Release Date: Jul 7, 2009
Record label: Columbia
Genre(s): R&B, Soul
Maxwell spent part of the eight years between his third and fourth studio albums walking the Earth, attempting to experience a life resembling that of a human. One of neo-soul's most visible faces, along with Lauryn Hill and D'Angelo, he had been on the music industry's hamster wheel for most of his twenties and needed some tangible inspiration. At some point he got down to scheming and quite a lot of recording; BLACKsummers'night is the first release of a trilogy, with BlackSUMMERS'night (rooted in gospel, with a twist, apparently) and Blacksummers'NIGHT (promised as a disc of slow jams) to follow.
When Maxwell stepped inside Bowery Digital to begin laying down tracks for BLACKsummers’night, I wonder if he intuited that he was about to reach a new pinnacle of excellence in his career. I also wonder how long ago he actually began recording this album. For the past three years, at least, listeners have eagerly awaited the release of a new Maxwell record.
After an eight-year absence, neo-soul pioneer Maxwell is back - and, boy, is it good. The first album in a planned trilogy, BLACKsummers'-night marks a subtle evolution in his sound. He's not doing anything radically different, but his maturity and years of experience writing heartfelt ballads set him apart from contemporary soul singers who come off as cheesy or crude.
Heartbreak is a constant in popular music, and with good reason; Maxwell is among the billions across the globe who have had their hearts broken at one time or another, but his latest record, BLACKsummers'night, is a deeply moving and evocative record that finds the singer expounding on this universal feeling like few can. The record misses frequent collaborator Stuart Matthewman and initially has an almost underwhelming live-performance feel when compared with his older records. But while it lacks the iconic significance of his debut, BLACKsummers'night is a record more than worthy of Maxwell's talents, because it trades the physical sensuality of his earlier work for a deep emotional resonance, the performance of an artist whose focus and attention to detail gives his expression a singular veracity.
In the cult 1986 Disney sci-fi flick Flight of the Navigator,? a young boy is beamed up to an alien spaceship and returned in what feels like minutes, only to find that eight Earth years have passed in his absence. Neo-soul singer Maxwell’s disappearance undoubtedly has a more terrestrial cause, but he too seemed to fall off the edge of the planet for eight long years, following the release of his last album, 2001’s Now — ?and is reemerging in 2009 to a very different musical landscape from the one he left. Judging by BLACKsummers’night‘s buttery, intimate bedroom grooves,? the Brooklyn-born crooner has changed surprisingly little in the near-decade interim, beyond shearing off his trademark cloud of coffee-colored hair.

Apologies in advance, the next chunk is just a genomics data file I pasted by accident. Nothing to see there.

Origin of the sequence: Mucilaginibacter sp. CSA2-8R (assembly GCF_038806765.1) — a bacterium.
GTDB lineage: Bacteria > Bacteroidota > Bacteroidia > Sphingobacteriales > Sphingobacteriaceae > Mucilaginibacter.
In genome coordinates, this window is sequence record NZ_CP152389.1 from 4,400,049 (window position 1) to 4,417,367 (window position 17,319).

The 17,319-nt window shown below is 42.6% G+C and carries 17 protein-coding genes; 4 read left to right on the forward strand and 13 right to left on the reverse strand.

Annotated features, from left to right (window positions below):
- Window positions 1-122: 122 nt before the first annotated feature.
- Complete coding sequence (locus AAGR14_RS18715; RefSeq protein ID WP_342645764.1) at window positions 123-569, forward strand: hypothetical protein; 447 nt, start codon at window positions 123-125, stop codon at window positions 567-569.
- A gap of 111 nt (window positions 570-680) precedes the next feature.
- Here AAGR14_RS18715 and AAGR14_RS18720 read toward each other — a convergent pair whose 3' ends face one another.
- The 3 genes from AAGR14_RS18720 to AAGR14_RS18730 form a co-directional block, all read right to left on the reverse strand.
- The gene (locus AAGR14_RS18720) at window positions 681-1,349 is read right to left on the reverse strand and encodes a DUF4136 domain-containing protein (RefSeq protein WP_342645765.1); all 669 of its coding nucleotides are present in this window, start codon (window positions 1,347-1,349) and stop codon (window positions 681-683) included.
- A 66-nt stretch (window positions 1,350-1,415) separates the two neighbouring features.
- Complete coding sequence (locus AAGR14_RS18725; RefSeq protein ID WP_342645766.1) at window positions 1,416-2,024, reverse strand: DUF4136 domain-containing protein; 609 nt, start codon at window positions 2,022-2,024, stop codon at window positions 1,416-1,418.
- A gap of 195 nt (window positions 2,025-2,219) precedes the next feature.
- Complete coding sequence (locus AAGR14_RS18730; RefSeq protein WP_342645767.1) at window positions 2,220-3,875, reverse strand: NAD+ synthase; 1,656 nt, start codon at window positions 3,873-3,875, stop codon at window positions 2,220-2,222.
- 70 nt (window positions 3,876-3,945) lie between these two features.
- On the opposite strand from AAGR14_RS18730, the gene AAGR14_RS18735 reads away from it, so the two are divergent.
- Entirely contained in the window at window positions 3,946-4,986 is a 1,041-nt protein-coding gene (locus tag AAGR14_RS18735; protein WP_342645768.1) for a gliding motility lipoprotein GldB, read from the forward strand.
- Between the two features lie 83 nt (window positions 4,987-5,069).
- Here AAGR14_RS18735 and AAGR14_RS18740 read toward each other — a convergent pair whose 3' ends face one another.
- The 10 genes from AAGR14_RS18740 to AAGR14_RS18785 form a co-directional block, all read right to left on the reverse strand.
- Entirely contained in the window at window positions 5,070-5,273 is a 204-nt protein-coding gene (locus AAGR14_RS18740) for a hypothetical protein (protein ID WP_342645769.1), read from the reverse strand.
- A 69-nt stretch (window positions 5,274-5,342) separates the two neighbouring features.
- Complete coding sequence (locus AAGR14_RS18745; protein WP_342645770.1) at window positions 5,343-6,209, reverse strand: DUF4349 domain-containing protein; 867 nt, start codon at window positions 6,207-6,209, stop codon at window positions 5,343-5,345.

In the two decades since Marvin Gaye was murdered by his father there have been a host of pretenders to his throne, among whom Maxwell is potentially the best. Potentially since, 13 years after Urban Hang Suite, the Brooklyn man's impossibly gorgeous debut album which charted a relationship in its entirety, he has yet to equal its poetic pillow talk, lavish orchestration and sweat-free delivery. Sonically, his followup, Embrya, oozed class plus, in an abject bid to denote depth, a slew of song titles (Gestation: Mythos/Everwanting: To Want You to Want – and that's just one track) that would have been rejected by Rick Wakeman for being too overblown.
It's one of the best things you'll hear all year. Daryl Easlea 2009 There is a school of thought who believes soul music finished in 1972 and then those who feel all new soul should sound as if it comes from before the same date. Thanks heavens for Maxwell. Only his fourth album and his first in eight years BLACKsummers'night has no such preconceptions and nor should its listeners.
His trademark afro is gone but when it comes to pure singing and creating hip-shaking and reverberating hits, Maxwell is back. Eight years between albums is an excruciatingly long time for anyone. But Maxwell has approached it all with an exultant demeanor that demands attention. He was quoted stating that he needed the time off to gather his thoughts and reasoning.